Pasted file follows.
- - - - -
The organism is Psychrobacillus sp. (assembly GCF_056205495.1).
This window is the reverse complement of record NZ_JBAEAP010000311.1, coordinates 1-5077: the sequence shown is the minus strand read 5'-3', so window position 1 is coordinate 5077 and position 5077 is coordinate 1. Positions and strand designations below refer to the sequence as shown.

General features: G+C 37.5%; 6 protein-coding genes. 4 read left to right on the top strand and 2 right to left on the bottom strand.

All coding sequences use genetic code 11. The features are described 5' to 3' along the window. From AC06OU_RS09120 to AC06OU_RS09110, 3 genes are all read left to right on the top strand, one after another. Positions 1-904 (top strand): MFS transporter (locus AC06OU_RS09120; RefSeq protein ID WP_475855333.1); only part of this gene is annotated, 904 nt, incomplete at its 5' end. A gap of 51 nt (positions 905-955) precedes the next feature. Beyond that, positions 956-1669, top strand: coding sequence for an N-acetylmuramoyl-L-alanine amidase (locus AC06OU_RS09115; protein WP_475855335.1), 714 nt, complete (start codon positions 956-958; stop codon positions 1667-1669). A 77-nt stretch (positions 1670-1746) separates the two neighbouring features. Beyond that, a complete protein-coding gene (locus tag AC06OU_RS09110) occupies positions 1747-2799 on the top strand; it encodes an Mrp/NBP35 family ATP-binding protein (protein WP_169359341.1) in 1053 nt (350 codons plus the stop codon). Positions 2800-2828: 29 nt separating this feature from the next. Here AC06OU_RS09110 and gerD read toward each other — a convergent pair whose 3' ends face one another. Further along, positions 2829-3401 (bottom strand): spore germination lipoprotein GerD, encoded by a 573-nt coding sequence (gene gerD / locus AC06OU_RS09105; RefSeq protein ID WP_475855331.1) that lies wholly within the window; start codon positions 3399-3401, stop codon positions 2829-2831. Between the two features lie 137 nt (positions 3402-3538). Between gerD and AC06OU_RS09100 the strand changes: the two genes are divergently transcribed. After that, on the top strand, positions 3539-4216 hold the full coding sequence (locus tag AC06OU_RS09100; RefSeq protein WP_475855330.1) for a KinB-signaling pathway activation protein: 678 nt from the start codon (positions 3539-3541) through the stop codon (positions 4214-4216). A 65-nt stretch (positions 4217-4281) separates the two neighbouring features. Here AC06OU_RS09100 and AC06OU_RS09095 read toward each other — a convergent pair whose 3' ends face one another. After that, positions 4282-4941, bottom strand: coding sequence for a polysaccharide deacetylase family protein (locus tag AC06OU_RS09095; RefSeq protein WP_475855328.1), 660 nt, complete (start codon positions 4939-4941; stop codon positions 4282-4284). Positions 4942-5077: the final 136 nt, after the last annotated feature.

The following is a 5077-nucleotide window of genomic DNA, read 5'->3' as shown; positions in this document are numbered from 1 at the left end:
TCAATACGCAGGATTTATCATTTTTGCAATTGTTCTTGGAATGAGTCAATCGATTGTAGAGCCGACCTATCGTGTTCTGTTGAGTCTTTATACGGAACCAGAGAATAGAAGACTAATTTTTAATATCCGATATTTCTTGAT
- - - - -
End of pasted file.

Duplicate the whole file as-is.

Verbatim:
The organism is Psychrobacillus sp. (assembly GCF_056205495.1).
This window is the reverse complement of record NZ_JBAEAP010000311.1, coordinates 1-5077: the sequence shown is the minus strand read 5'-3', so window position 1 is coordinate 5077 and position 5077 is coordinate 1. Positions and strand designations below refer to the sequence as shown.

General features: G+C 37.5%; 6 protein-coding genes. 4 read left to right on the top strand and 2 right to left on the bottom strand.

All coding sequences use genetic code 11. The features are described 5' to 3' along the window. From AC06OU_RS09120 to AC06OU_RS09110, 3 genes are all read left to right on the top strand, one after another. Positions 1-904 (top strand): MFS transporter (locus AC06OU_RS09120; RefSeq protein ID WP_475855333.1); only part of this gene is annotated, 904 nt, incomplete at its 5' end. A gap of 51 nt (positions 905-955) precedes the next feature. Beyond that, positions 956-1669, top strand: coding sequence for an N-acetylmuramoyl-L-alanine amidase (locus AC06OU_RS09115; protein WP_475855335.1), 714 nt, complete (start codon positions 956-958; stop codon positions 1667-1669). A 77-nt stretch (positions 1670-1746) separates the two neighbouring features. Beyond that, a complete protein-coding gene (locus tag AC06OU_RS09110) occupies positions 1747-2799 on the top strand; it encodes an Mrp/NBP35 family ATP-binding protein (protein WP_169359341.1) in 1053 nt (350 codons plus the stop codon). Positions 2800-2828: 29 nt separating this feature from the next. Here AC06OU_RS09110 and gerD read toward each other — a convergent pair whose 3' ends face one another. Further along, positions 2829-3401 (bottom strand): spore germination lipoprotein GerD, encoded by a 573-nt coding sequence (gene gerD / locus AC06OU_RS09105; RefSeq protein ID WP_475855331.1) that lies wholly within the window; start codon positions 3399-3401, stop codon positions 2829-2831. Between the two features lie 137 nt (positions 3402-3538). Between gerD and AC06OU_RS09100 the strand changes: the two genes are divergently transcribed. After that, on the top strand, positions 3539-4216 hold the full coding sequence (locus tag AC06OU_RS09100; RefSeq protein WP_475855330.1) for a KinB-signaling pathway activation protein: 678 nt from the start codon (positions 3539-3541) through the stop codon (positions 4214-4216). A 65-nt stretch (positions 4217-4281) separates the two neighbouring features. Here AC06OU_RS09100 and AC06OU_RS09095 read toward each other — a convergent pair whose 3' ends face one another. After that, positions 4282-4941, bottom strand: coding sequence for a polysaccharide deacetylase family protein (locus tag AC06OU_RS09095; RefSeq protein WP_475855328.1), 660 nt, complete (start codon positions 4939-4941; stop codon positions 4282-4284). Positions 4942-5077: the final 136 nt, after the last annotated feature.

The following is a 5077-nucleotide window of genomic DNA, read 5'->3' as shown; positions in this document are numbered from 1 at the left end:
TCAATACGCAGGATTTATCATTTTTGCAATTGTTCTTGGAATGAGTCAATCGATTGTAGAGCCGACCTATCGTGTTCTGTTGAGTCTTTATACGGAACCAGAGAATAGAAGACTAATTTTTAATATCCGATATTTCTTGAT